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|A 30 Ma history of the Amazon River inferred from terrigenous sediments and organic matter on the Ceará Rise|van Soelen, E.E.; Kim, J.-H.; Ventura Santos, R.; Dantas, E.L.; Vasconcelos de Almeida, F.; Pinheiro Pires, J.; Roddaz, M.; Sinninghe Damsté, J.S. (2017). A 30 Ma history of the Amazon River inferred from terrigenous sediments and organic matter on the Ceará Rise. Earth Planet. Sci. Lett. 474: 40-48. https://doi.org/10.1016/j.epsl.2017.06.025
In: Earth and Planetary Science Letters. Elsevier: Amsterdam. ISSN 0012-821X; e-ISSN 1385-013X, meer
Ceará Rise; Amazon; Nd isotopes; GDGT
|Auteurs|| || Top |
- van Soelen, E.E., meer
- Kim, J.-H., meer
- Ventura Santos, R.
- Dantas, E.L.
- Vasconcelos de Almeida, F.
- Pinheiro Pires, J.
- Roddaz, M.
- Sinninghe Damsté, J.S., meer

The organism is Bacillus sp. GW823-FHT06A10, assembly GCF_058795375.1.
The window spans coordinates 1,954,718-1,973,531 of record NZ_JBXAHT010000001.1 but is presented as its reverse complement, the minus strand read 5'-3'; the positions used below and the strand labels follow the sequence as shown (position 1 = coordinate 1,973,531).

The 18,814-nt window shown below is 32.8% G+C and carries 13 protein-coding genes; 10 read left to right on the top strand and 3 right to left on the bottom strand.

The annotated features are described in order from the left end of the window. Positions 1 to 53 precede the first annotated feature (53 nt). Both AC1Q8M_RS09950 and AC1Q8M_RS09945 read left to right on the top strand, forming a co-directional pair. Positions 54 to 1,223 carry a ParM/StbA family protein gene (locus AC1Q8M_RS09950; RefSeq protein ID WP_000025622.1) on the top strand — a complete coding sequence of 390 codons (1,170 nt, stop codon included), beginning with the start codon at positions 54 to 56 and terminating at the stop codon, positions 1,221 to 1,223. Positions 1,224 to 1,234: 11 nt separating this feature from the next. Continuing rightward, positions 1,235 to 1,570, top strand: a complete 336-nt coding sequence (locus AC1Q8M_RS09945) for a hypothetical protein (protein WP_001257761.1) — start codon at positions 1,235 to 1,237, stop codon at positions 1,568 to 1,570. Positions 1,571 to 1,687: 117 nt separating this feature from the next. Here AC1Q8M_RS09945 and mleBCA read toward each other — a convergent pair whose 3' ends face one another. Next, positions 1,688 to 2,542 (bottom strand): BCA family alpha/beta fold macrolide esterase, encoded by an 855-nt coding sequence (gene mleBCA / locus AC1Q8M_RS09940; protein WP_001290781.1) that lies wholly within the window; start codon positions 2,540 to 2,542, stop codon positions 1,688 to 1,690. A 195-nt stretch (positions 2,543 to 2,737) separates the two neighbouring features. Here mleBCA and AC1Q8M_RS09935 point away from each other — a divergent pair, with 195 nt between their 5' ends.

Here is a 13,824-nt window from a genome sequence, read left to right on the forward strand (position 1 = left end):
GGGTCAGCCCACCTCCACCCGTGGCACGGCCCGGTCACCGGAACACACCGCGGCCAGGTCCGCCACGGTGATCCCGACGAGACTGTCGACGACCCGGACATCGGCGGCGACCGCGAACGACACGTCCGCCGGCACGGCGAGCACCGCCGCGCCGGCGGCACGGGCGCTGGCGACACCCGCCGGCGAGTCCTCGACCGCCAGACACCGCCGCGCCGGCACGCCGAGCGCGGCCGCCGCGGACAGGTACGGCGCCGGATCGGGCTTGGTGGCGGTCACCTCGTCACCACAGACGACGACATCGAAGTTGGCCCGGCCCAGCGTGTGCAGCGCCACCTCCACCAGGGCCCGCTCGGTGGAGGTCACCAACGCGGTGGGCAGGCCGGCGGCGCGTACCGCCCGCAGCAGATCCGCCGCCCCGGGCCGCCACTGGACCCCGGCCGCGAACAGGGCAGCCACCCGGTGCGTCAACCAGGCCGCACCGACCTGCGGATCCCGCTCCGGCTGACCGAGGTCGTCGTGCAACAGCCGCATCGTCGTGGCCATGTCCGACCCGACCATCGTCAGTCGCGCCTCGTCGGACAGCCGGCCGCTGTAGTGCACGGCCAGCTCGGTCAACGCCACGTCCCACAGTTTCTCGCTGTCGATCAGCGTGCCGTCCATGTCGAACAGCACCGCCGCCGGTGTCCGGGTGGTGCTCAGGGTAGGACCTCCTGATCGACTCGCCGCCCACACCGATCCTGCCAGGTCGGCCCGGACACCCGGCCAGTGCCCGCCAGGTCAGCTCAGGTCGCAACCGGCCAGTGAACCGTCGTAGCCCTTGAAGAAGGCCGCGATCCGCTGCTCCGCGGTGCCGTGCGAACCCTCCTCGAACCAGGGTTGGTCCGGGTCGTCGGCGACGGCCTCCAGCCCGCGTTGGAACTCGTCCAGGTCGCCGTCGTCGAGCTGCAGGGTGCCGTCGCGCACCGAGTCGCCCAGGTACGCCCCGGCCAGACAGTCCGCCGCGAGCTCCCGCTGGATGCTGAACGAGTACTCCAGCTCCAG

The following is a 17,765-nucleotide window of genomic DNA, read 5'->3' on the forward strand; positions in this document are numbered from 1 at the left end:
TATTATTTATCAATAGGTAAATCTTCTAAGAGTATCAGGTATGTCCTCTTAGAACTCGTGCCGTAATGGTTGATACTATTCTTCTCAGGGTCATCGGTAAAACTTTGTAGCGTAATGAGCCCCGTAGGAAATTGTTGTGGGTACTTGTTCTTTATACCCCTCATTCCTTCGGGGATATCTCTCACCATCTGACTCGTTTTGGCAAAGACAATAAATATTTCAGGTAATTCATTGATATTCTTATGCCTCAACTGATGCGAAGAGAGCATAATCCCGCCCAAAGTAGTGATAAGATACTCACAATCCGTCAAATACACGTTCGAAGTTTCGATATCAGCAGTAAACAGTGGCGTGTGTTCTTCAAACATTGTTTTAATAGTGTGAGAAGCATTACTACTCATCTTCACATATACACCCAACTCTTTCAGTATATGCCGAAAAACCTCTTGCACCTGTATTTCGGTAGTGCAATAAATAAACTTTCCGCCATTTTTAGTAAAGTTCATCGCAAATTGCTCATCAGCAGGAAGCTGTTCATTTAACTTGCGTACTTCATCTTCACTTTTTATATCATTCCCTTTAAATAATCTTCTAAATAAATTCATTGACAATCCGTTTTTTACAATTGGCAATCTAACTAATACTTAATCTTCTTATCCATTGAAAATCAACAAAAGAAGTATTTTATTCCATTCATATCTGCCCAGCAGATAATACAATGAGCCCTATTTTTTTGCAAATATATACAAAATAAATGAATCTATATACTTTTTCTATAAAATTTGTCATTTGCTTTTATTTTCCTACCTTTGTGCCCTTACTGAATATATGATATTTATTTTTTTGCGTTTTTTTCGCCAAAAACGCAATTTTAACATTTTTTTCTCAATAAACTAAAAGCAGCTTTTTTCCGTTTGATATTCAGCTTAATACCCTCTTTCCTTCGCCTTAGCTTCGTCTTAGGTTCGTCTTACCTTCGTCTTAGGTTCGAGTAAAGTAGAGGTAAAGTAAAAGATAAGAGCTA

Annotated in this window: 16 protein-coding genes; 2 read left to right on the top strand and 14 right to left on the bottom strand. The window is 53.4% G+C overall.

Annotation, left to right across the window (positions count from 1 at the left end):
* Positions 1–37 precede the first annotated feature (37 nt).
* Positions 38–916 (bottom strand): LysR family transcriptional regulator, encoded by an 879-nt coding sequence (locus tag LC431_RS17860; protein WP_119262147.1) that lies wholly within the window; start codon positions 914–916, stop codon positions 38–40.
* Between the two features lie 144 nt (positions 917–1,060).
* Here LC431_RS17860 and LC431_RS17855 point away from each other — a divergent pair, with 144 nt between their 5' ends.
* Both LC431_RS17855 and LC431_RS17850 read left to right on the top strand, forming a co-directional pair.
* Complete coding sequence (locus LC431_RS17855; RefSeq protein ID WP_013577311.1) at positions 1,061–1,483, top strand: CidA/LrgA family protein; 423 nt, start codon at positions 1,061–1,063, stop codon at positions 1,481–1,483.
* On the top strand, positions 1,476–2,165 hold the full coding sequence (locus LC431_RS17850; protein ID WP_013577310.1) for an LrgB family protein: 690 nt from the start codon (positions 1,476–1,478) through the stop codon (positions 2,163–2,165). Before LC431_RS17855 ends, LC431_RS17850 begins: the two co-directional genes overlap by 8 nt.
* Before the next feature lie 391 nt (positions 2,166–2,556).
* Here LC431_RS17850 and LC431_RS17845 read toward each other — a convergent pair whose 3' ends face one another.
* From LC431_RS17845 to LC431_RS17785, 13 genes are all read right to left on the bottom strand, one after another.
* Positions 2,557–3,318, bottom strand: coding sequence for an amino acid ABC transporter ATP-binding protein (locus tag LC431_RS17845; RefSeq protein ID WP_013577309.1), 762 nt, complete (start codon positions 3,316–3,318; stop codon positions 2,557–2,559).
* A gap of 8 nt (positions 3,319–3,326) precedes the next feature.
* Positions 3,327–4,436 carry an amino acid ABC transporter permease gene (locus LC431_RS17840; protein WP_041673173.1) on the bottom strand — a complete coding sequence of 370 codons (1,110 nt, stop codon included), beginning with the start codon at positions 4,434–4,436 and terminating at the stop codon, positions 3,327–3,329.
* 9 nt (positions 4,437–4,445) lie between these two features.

The history of the Amazon River is a much-discussed subject, and the timing of the development of a transcontinental system in particular is a matter of some controversy, with estimations varying between the Early Miocene and the Pliocene or even the Pleistocene. To shed further light on this, we studied the sediment provenance of an Oligocene to Late Pleistocene marine sedimentary section from the Ceará Rise (ODP Site 925), a topographic high in the central Atlantic Ocean, using major element concentrations and Nd isotopic composition in 85 samples. In addition, the carbon isotopic composition of bulk organic matter and changes in the distribution of glycerol dialkyl glycerol tetraethers (GDGTs) were used to identify periods of increased river outflow. On the basis of these results, we suggest that the history of the development of the Amazon River is characterized by specific steps. During the late Oligocene/Early Miocene (30–18.3 Ma), the terrigenous mass accumulation rates (TARs) were high, and sediment and GDGT compositions suggest that a large river system existed, which at times received weathering products from a younger and probably Andean sediment source. A shift to a younger Andean sediment provenance after 8.7 Ma indicates that the Amazon River became permanently connected with the Andes. Between 18.3 and 4.5 Ma, TARs were generally low, and GDGTs were derived for the most part from in situ production in marine waters. Around 4.5 Ma, the river expanded, probably due to ongoing tectonic activity, and uplift in the Andes increased Andean rock erosion. This led to a strong increase in terrigenous sediment deposition and enhanced organic matter preservation on the Ceará Rise, and the delivery of terrestrial (both soil and riverine) branched GDGTs to the Ceará Rise.